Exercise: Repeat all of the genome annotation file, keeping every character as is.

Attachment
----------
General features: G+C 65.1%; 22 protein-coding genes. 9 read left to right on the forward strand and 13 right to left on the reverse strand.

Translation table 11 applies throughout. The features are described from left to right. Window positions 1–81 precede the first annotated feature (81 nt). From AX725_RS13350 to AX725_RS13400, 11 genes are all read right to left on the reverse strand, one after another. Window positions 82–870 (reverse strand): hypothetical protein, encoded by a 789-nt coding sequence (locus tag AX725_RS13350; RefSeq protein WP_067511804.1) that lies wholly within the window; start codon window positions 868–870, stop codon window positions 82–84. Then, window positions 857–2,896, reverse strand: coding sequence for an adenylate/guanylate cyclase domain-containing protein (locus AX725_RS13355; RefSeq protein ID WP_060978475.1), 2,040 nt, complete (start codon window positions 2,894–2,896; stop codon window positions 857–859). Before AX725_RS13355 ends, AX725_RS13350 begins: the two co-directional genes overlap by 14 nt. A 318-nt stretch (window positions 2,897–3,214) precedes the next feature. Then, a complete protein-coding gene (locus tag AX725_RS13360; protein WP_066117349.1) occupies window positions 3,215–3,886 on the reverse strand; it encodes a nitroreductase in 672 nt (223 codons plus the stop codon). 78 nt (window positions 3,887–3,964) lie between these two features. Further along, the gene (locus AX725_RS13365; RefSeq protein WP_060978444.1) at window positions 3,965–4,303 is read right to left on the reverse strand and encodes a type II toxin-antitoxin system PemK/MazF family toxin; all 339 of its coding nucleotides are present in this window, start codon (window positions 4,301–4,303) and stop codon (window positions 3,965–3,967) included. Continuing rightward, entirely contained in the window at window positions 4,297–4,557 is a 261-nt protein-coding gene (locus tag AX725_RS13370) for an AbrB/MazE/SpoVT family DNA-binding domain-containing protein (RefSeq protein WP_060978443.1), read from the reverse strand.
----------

General features: G+C 65.1%; 22 protein-coding genes. 9 read left to right on the forward strand and 13 right to left on the reverse strand.

Translation table 11 applies throughout. The features are described from left to right. Window positions 1–81 precede the first annotated feature (81 nt). From AX725_RS13350 to AX725_RS13400, 11 genes are all read right to left on the reverse strand, one after another. Window positions 82–870 (reverse strand): hypothetical protein, encoded by a 789-nt coding sequence (locus tag AX725_RS13350; RefSeq protein WP_067511804.1) that lies wholly within the window; start codon window positions 868–870, stop codon window positions 82–84. Then, window positions 857–2,896, reverse strand: coding sequence for an adenylate/guanylate cyclase domain-containing protein (locus AX725_RS13355; RefSeq protein ID WP_060978475.1), 2,040 nt, complete (start codon window positions 2,894–2,896; stop codon window positions 857–859). Before AX725_RS13355 ends, AX725_RS13350 begins: the two co-directional genes overlap by 14 nt. A 318-nt stretch (window positions 2,897–3,214) precedes the next feature. Then, a complete protein-coding gene (locus tag AX725_RS13360; protein WP_066117349.1) occupies window positions 3,215–3,886 on the reverse strand; it encodes a nitroreductase in 672 nt (223 codons plus the stop codon). 78 nt (window positions 3,887–3,964) lie between these two features. Further along, the gene (locus AX725_RS13365; RefSeq protein WP_060978444.1) at window positions 3,965–4,303 is read right to left on the reverse strand and encodes a type II toxin-antitoxin system PemK/MazF family toxin; all 339 of its coding nucleotides are present in this window, start codon (window positions 4,301–4,303) and stop codon (window positions 3,965–3,967) included. Continuing rightward, entirely contained in the window at window positions 4,297–4,557 is a 261-nt protein-coding gene (locus tag AX725_RS13370) for an AbrB/MazE/SpoVT family DNA-binding domain-containing protein (RefSeq protein WP_060978443.1), read from the reverse strand.